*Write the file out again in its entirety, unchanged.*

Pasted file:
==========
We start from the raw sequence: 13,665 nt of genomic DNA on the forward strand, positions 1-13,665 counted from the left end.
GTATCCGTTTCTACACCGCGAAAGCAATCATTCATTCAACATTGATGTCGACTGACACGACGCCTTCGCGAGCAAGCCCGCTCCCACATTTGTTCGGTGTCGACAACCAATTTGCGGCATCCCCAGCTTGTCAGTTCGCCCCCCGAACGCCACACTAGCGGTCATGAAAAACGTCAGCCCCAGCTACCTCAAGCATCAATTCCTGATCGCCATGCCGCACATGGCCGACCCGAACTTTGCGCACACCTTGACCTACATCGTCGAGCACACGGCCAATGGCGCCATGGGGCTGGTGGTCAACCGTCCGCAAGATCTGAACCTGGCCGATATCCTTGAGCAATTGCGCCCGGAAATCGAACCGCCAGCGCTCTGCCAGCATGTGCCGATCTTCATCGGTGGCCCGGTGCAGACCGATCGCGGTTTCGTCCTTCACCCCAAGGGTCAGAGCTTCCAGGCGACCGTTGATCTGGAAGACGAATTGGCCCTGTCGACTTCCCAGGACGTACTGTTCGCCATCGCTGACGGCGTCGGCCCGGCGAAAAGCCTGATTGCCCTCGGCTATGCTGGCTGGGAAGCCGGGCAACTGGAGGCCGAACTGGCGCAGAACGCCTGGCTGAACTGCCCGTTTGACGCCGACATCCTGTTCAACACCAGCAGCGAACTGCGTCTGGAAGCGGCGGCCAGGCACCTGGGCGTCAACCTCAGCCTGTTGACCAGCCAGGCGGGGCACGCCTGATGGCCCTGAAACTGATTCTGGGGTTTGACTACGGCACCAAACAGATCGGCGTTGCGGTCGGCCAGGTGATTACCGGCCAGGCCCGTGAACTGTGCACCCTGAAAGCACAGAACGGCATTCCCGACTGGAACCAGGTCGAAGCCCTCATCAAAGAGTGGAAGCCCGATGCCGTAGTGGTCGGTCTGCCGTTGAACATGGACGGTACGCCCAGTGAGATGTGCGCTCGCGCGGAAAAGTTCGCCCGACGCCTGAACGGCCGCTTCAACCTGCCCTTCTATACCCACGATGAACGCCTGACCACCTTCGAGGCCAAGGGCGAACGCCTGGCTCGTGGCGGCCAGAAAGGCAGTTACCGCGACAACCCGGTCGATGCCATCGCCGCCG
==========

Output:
We start from the raw sequence: 13,665 nt of genomic DNA on the forward strand, positions 1-13,665 counted from the left end.
GTATCCGTTTCTACACCGCGAAAGCAATCATTCATTCAACATTGATGTCGACTGACACGACGCCTTCGCGAGCAAGCCCGCTCCCACATTTGTTCGGTGTCGACAACCAATTTGCGGCATCCCCAGCTTGTCAGTTCGCCCCCCGAACGCCACACTAGCGGTCATGAAAAACGTCAGCCCCAGCTACCTCAAGCATCAATTCCTGATCGCCATGCCGCACATGGCCGACCCGAACTTTGCGCACACCTTGACCTACATCGTCGAGCACACGGCCAATGGCGCCATGGGGCTGGTGGTCAACCGTCCGCAAGATCTGAACCTGGCCGATATCCTTGAGCAATTGCGCCCGGAAATCGAACCGCCAGCGCTCTGCCAGCATGTGCCGATCTTCATCGGTGGCCCGGTGCAGACCGATCGCGGTTTCGTCCTTCACCCCAAGGGTCAGAGCTTCCAGGCGACCGTTGATCTGGAAGACGAATTGGCCCTGTCGACTTCCCAGGACGTACTGTTCGCCATCGCTGACGGCGTCGGCCCGGCGAAAAGCCTGATTGCCCTCGGCTATGCTGGCTGGGAAGCCGGGCAACTGGAGGCCGAACTGGCGCAGAACGCCTGGCTGAACTGCCCGTTTGACGCCGACATCCTGTTCAACACCAGCAGCGAACTGCGTCTGGAAGCGGCGGCCAGGCACCTGGGCGTCAACCTCAGCCTGTTGACCAGCCAGGCGGGGCACGCCTGATGGCCCTGAAACTGATTCTGGGGTTTGACTACGGCACCAAACAGATCGGCGTTGCGGTCGGCCAGGTGATTACCGGCCAGGCCCGTGAACTGTGCACCCTGAAAGCACAGAACGGCATTCCCGACTGGAACCAGGTCGAAGCCCTCATCAAAGAGTGGAAGCCCGATGCCGTAGTGGTCGGTCTGCCGTTGAACATGGACGGTACGCCCAGTGAGATGTGCGCTCGCGCGGAAAAGTTCGCCCGACGCCTGAACGGCCGCTTCAACCTGCCCTTCTATACCCACGATGAACGCCTGACCACCTTCGAGGCCAAGGGCGAACGCCTGGCTCGTGGCGGCCAGAAAGGCAGTTACCGCGACAACCCGGTCGATGCCATCGCCGCCG